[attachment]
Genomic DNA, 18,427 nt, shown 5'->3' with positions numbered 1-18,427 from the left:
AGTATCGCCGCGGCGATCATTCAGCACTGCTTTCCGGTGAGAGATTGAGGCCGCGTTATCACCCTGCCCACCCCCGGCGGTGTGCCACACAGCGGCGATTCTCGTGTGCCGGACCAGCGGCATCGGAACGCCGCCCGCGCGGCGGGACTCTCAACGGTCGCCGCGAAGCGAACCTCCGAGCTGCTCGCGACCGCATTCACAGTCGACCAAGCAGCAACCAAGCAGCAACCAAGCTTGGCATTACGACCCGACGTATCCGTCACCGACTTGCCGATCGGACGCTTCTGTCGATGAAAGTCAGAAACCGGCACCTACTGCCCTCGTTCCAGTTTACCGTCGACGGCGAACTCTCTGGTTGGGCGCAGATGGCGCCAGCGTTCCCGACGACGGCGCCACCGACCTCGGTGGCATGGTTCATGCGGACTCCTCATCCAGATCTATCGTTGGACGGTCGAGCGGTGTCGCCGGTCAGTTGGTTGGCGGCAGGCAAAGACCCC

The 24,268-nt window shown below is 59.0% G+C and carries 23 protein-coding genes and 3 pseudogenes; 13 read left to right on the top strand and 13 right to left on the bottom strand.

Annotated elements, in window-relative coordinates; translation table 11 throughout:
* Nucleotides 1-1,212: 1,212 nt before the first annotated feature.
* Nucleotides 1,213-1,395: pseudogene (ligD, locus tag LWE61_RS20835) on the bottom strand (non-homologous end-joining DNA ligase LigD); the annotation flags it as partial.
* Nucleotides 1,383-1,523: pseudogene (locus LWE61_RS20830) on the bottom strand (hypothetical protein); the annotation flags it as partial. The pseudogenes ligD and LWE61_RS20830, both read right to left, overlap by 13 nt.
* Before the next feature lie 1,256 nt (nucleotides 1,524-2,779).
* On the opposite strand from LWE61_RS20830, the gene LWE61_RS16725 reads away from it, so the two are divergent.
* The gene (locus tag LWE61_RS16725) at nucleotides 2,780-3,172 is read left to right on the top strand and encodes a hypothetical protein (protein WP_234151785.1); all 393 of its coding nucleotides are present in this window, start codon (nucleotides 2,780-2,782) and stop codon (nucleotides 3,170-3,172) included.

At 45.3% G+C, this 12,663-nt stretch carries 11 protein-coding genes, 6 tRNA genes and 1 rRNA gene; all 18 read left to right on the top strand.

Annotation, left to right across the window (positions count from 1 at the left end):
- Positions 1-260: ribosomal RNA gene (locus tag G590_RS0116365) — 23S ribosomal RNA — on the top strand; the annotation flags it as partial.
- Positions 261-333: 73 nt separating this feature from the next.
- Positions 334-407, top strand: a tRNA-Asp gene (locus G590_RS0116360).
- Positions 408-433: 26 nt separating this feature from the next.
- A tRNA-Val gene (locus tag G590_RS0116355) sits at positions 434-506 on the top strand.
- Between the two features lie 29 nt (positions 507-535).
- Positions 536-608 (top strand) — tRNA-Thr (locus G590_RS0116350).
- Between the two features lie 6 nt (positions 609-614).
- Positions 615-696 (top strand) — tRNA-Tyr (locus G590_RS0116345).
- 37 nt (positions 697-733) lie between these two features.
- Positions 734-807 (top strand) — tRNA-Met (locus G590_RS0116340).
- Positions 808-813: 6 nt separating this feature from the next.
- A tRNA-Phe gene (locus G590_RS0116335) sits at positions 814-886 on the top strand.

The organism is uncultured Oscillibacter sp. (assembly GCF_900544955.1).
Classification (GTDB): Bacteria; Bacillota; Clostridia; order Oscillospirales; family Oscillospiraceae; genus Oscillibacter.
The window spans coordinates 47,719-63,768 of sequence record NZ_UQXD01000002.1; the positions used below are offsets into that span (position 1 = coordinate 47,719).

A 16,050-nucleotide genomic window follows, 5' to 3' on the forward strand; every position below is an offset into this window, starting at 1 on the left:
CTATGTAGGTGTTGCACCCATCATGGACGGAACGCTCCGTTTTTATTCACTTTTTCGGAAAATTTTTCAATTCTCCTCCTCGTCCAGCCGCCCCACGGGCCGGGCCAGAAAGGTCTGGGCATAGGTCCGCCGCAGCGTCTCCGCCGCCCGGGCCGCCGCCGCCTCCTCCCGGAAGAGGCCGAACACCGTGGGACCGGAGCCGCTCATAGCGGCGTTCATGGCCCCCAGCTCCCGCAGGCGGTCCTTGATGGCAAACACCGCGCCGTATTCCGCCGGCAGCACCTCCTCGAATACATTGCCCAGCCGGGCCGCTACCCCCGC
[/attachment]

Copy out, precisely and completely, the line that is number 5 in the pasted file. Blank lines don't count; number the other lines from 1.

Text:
* Nucleotides 1-1,212: 1,212 nt before the first annotated feature.